Roberts was a pioneer for women in broadcast news and political journalism.

By Rebecca Angel Baer
September 17, 2019
The Washington Post / Contributor/Getty Images

Veteran journalist Cokie Roberts died Tuesday, September 17 due to complications from breast cancer at the age of 75.

Roberts was a fixture behind a TV news anchor desk for nearly half a century and one of America's most trusted political voices. Not only was she an inspiration to many, she was a pioneer for women in journalism.

Born Mary Martha Corinne Morrison Claiborne Boggs in New Orleans, Louisiana in 1943, got her nickname, Cokie, from her brother because he couldn't say "Corinne," ABC News reports. The nickname stuck.

She was the daughter of Hale Boggs, a former House majority leader from Louisiana and Lindy Boggs, who went on to succeed Hale in his office. You might say that politics ran in Robert's blood. But she didn't run for office. Instead, she became one of the country's most renowned political journalists and a constant presence on the election trail for decades.

After graduating from Wellesley College in 1964 with a political science degree, Roberts landed jobs with local news outlets WNEW and KNBC, and then became a foreign correspondent for CBS Radio.

Roberts then joined a fledgling NPR in 1978. The radio network described her as, "one of a handful of pioneering female journalists — along with Nina Totenberg, Linda Wertheimer and Susan Stamberg — who helped shape the public broadcaster's sound and culture at a time when few women held prominent roles in journalism."

Cohost of NPR's Morning Edition Rachel Martin tweeted, "We are heartbroken. A legend has passed. When I was in high school, I wanted to grow up to be Cokie Roberts. I worked w/her at ABC & NPR. She could intuit whenever I needed a kind word, a nudge that I was doing good work and it made a difference. We will miss her so very much."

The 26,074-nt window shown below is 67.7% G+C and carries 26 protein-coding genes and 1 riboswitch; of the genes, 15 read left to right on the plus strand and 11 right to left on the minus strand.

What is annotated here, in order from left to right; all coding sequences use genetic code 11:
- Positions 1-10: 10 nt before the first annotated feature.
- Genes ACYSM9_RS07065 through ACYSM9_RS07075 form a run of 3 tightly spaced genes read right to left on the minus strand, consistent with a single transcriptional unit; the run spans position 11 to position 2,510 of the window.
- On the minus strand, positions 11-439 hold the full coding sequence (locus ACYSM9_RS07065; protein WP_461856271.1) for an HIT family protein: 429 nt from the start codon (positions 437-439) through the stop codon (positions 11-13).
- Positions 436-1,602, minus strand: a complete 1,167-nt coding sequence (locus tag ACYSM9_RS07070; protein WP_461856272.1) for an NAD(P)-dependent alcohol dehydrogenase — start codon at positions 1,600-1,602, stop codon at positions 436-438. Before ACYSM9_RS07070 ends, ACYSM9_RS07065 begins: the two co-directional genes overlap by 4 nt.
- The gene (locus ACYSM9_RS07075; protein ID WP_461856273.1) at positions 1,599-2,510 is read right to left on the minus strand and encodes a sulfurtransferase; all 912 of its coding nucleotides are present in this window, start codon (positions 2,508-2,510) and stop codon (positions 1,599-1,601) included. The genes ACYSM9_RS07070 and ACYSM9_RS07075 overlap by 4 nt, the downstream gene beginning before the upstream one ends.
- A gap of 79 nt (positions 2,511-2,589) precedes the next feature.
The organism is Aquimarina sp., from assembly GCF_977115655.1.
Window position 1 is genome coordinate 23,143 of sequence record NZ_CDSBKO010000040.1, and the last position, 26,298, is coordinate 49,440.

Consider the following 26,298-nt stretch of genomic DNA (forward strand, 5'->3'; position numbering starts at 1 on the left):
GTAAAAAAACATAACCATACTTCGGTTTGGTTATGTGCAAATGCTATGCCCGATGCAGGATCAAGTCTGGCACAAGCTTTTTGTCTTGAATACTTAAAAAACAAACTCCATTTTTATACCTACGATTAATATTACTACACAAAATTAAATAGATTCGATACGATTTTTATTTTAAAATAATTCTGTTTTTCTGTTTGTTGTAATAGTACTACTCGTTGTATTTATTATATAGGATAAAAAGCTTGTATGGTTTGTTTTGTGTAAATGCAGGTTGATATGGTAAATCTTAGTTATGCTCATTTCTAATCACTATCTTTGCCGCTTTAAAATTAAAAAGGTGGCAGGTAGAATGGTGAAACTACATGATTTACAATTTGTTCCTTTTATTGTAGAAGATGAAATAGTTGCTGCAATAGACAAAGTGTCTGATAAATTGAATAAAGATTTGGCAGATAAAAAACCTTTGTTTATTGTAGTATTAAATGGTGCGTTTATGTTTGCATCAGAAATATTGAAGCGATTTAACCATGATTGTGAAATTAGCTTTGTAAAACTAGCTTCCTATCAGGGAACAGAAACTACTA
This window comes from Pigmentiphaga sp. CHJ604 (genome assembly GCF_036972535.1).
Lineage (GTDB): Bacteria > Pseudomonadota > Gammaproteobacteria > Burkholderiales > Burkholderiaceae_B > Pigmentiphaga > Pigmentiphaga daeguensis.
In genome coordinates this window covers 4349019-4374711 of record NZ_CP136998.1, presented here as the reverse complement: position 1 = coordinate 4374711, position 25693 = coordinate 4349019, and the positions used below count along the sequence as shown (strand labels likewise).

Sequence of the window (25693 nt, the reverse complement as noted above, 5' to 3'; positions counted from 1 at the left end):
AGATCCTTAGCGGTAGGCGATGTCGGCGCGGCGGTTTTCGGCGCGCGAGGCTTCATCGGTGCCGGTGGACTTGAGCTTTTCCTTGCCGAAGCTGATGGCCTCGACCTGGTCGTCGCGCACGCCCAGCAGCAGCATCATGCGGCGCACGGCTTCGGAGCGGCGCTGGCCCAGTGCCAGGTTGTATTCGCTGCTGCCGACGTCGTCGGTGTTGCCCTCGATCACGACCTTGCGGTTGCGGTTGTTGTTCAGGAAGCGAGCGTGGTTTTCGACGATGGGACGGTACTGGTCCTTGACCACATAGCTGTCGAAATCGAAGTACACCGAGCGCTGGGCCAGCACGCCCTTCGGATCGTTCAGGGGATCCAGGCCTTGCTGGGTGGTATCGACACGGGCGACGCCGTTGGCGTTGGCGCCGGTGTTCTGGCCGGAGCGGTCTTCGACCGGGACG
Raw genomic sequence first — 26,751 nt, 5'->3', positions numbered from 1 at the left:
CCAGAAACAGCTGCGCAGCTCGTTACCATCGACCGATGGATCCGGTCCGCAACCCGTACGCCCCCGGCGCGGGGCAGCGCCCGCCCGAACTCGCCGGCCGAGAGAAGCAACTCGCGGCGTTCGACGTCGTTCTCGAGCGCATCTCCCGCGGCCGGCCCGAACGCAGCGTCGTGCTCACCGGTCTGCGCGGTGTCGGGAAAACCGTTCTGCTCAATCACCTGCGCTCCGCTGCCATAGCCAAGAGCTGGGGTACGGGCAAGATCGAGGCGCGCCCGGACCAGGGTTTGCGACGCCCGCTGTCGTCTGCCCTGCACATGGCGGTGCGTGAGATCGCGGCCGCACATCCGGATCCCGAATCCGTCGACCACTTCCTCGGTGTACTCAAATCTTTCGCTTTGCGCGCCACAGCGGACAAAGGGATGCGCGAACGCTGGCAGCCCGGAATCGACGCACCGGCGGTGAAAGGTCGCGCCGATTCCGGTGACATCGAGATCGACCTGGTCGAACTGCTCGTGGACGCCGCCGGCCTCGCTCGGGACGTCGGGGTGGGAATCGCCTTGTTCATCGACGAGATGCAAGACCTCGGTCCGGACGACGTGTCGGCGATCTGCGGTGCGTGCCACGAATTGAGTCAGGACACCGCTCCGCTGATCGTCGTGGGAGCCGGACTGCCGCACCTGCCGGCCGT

In 1988, Roberts joined the ranks of ABC News where she remained a fixture of the network's news and political coverage even through her cancer battle. Roberts anchored ABC's This Week, the network's weekly political round table program, alongside Sam Donaldson from 1996 to 2002. She remained a contributor to the program after her stint as anchor was over and even appeared on the show just last month. Roberts leaves her ABC colleagues in deep mourning. During live coverage to announce her passing, Martha Raddatz recalled something another ABC News anchor, George Stephanopoulos, said about Roberts: "She knew it all but was never a know-it-all."

As news of her passing broke, former President George W. Bush and former First Lady Laura Bush issued a statement on Twitter saying, "We are deeply saddened that Cokie Roberts is no longer with us. She covered us for decades as a talented, tough, and fair reporter. We respected her driver and appreciated her humor. She became a friend. We know Steve, their children, and grandchildren are heart broken. We send our sincere sympathies."

President Obama also issued a statement, noting her impact on women following in her footsteps. "Michelle and I are sad to hear about the passing of Cokie Roberts. She was a trailblazing figure; a role model to young women at a time when the profession was still dominated by men; a constant over forty years of a shifting media landscape and changing world, informing voters about the issues of our time and mentoring young journalists every step of the way. She will be missed—and we send our condolences to her family."

Roberts was able to ask the tough questions and get answers because she earned the respect of all who encountered her. As many have pointed out, whether it was a peer or interview subject, she took the time to ask how their families were doing. A simple, but impactful gesture. Jonathan Karl, ABC's Chief White House correspondent, recalled to his colleagues that Roberts had taken his daughter out to lunch just last week. He also took to social media to express his grief and gratitude to his friend.

Another ABC News coworker remembered not only her kindness but her devote Catholic faith. Terry Moran said, "She walked the walk of the Gospels," as he shared on air how she helped him when he went through a hard time in his spiritual life. He went onto say, "she is not only a national treasure; she is one of the greatest human beings I have ever known and I am not the only person who would say that."

Roberts was also the best-selling author of several books that mostly focused on the role of women in American history. As a pioneer in her own field, Roberts championed and honored other women who had done the same kind of path paving.

When asked in a Facebook Q&A in 2013, as reported by ABC News, what was the best part of her career, Roberts offered this lesson in priorities:

"I've been blessed in my life with a long and happy marriage that produced two wonderful children who have in turn each produced three spectacular grandchildren and that is by far the best part. In terms of career, I've been lucky to have many interesting jobs and loved most of them."

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Cokie Roberts leaves behind her husband of 53 years, Steve Roberts; their two children Lee Roberts and Rebecca Roberts; and her six grandchildren. Our deepest condolences to the Roberts family.